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Google Updates and SERP Changes - February 2011

     
11:19 pm on Feb 2, 2011 (gmt 0)

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< continued from: [webmasterworld.com...] >
< active thread: [webmasterworld.com...] >


Related AdSense Farm Update < continued from [webmasterworld.com...] >


It's a new month and our regular SERP watching thread has been neglected a bit lately. Most of the posting right now is on dedicated threads focused on specific changes - especially the Scraping algo change [webmasterworld.com] and the promised (but not yet active) campaign against Content Farms [webmasterworld.com].

But Google's perpetual update machine keeps on turning. I'm particularly wondering about sites that publish a lot of legitimately syndicated content rather than a lot of original content. Did your rankings and traffic wobble with the "dupe content update"? If they dropped, did they rebound?

I'm watching one such website and though they are mostly republished content, nothing seemed to change.

[edited by: tedster at 6:00 pm (utc) on Feb 4, 2011]

[edited by: tedster at 8:38 pm (utc) on Feb 26, 2011]

7:38 am on Feb 25, 2011 (gmt 0)

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I don't see any change in position for my keywords, but I do see a drop in the traffic.

Edit: I do see a change in the positions now...
7:48 am on Feb 25, 2011 (gmt 0)

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Our little art site that has been removed completely from the index has been 'replaced' by an old 301 redirected domain that is no longer owned by us !

This domain was allowed to expire six months ago.
7:58 am on Feb 25, 2011 (gmt 0)

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My high quality site with tons of original content dropped in the serps. An old low quality site I own went up in the serps. This says a lot about this algo update ...
8:31 am on Feb 25, 2011 (gmt 0)

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It looks like the affected sites had bought links and tried to diversify their anchors as much as possible. The strange thing is that links coming from relevant on topic sites got penalized as well. I agree with the fact that links from totally unrelated topics need to be penalized (or not counted) but links from relevant sources is another thing.
8:34 am on Feb 25, 2011 (gmt 0)

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From dickbaker... As for the photos, I get high-res images where possible

From Spencer... Our little art site that has been removed completely from the index

From Amit Singhal ...This update is designed to reduce rankings for low-quality sites...At the same time, it will provide better rankings for high-quality sites... with original content and information such as research, in-depth reports, thoughtful analysis and so on.

I included the quotes from dickbaker and Spencer because both deal with the graphic qualities of a website, whereas Mr Singhal's quote is heavily slanted to the importance of text.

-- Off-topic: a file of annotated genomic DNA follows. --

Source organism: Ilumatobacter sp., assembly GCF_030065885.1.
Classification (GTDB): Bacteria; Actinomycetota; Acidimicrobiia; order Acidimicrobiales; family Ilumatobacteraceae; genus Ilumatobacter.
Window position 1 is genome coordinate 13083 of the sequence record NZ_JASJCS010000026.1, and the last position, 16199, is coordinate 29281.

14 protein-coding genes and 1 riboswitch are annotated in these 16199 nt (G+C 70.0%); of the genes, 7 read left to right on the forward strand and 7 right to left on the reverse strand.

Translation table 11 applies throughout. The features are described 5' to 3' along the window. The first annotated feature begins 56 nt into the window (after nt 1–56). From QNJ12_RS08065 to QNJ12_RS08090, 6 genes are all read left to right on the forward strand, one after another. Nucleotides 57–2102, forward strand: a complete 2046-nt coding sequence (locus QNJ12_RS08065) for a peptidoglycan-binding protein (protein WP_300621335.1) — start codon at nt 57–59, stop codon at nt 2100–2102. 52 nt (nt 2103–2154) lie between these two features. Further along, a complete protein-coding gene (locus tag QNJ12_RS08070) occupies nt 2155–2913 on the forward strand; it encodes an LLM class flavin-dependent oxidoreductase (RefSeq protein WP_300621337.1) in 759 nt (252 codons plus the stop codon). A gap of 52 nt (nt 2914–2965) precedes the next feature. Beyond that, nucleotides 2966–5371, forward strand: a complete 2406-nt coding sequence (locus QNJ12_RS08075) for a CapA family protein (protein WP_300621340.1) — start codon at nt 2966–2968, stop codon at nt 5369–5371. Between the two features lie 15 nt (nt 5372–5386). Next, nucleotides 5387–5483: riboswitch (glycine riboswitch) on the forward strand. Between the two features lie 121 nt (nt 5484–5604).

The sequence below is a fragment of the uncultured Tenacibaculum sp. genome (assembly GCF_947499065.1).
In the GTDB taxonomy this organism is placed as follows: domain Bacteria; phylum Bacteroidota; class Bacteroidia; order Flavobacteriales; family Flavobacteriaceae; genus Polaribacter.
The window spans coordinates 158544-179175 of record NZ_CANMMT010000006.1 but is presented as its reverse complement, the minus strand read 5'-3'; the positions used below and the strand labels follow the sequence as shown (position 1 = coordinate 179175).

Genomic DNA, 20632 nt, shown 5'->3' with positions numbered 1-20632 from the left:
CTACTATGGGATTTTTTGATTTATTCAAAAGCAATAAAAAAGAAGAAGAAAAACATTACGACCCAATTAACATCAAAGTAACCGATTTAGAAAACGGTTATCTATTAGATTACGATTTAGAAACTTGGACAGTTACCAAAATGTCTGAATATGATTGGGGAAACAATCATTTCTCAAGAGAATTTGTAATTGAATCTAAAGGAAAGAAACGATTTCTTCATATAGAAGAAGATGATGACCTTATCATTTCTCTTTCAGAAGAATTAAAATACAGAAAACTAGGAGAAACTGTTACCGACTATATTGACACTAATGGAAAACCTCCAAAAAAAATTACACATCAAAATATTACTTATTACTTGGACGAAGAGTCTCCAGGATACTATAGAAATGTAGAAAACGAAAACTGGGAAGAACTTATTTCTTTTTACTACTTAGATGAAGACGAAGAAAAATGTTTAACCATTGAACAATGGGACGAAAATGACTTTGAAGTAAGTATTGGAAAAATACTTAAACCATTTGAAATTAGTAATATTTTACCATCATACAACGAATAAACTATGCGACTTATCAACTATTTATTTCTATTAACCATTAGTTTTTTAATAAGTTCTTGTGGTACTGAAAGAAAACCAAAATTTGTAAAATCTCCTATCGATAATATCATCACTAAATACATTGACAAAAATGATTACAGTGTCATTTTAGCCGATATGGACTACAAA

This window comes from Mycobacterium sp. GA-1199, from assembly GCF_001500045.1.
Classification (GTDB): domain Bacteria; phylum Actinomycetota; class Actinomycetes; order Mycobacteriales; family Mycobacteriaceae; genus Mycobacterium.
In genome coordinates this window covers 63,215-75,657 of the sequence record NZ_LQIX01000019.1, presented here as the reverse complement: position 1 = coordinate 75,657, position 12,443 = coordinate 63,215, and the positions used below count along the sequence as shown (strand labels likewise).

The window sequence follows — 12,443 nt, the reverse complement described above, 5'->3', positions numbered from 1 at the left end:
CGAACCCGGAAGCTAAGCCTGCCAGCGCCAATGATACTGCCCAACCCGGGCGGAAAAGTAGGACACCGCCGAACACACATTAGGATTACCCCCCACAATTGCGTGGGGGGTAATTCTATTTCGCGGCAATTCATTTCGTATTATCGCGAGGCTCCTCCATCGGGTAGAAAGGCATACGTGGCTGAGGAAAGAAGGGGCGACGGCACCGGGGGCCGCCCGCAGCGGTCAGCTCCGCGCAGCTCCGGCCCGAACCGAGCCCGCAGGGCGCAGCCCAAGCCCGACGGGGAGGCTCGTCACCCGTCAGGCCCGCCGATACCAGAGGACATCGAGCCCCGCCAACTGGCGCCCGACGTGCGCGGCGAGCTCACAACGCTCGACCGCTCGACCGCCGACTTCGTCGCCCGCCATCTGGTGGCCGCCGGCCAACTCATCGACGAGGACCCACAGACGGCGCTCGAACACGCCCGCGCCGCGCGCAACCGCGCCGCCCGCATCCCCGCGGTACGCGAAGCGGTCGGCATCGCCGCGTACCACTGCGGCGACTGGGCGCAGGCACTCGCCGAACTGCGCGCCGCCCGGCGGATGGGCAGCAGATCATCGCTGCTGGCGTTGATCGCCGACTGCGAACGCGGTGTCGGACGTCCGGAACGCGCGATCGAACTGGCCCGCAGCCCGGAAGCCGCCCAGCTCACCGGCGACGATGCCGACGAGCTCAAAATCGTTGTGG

So it begs the question ~ are graphic rich websites seen by Google as "thin" unless there is a LOT of accompanying text? Suppose for example, your site is devoted to installing turntable cartridges ~ wouldn't a series of photos be considerably more effective than the proverbial "thousand words"? In actuality, such a site may require few words yet be immensely useful.

Web-1995 had to be mostly text because of slow dialup connections; Web-2011 can be graphics-rich because of broadband. Is Google taking this into account, or are they still measuring the depth of a site by the quantity of words? The Amit Singhal quote suggests that may be the case.

So for those that are seeing dramatic drops ~ Do you have an adequate quantity of quality text? Or, are you relying too much on quality graphics? (because in your estimation, quality graphics is in fact the better presentation).


......................
8:35 am on Feb 25, 2011 (gmt 0)

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Zoltan, so far looks like it has nothing to do with links, unless Google added that too in the mix. Only 'low quality sites' have been targeted according to google.
8:50 am on Feb 25, 2011 (gmt 0)

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walkman, I am not so sure about this. In fact, how do they measure 'low quality sites'? In my opinion, this is all about links.
8:58 am on Feb 25, 2011 (gmt 0)

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My high quality site (10 years old)gets 9% direct traffic and 17% happy returning visitors. I update the website with new original content on an almost daily basis. There's a lot of text and thousands of images. I do not buy links and I do not exchange links actively. Still it looks like the algo change thinks this is a "low quality" site.
8:59 am on Feb 25, 2011 (gmt 0)

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Suppose for example, your site is devoted to installing turntable cartridges ~ wouldn't a series of photos be considerably more effective than the proverbial "thousand words"?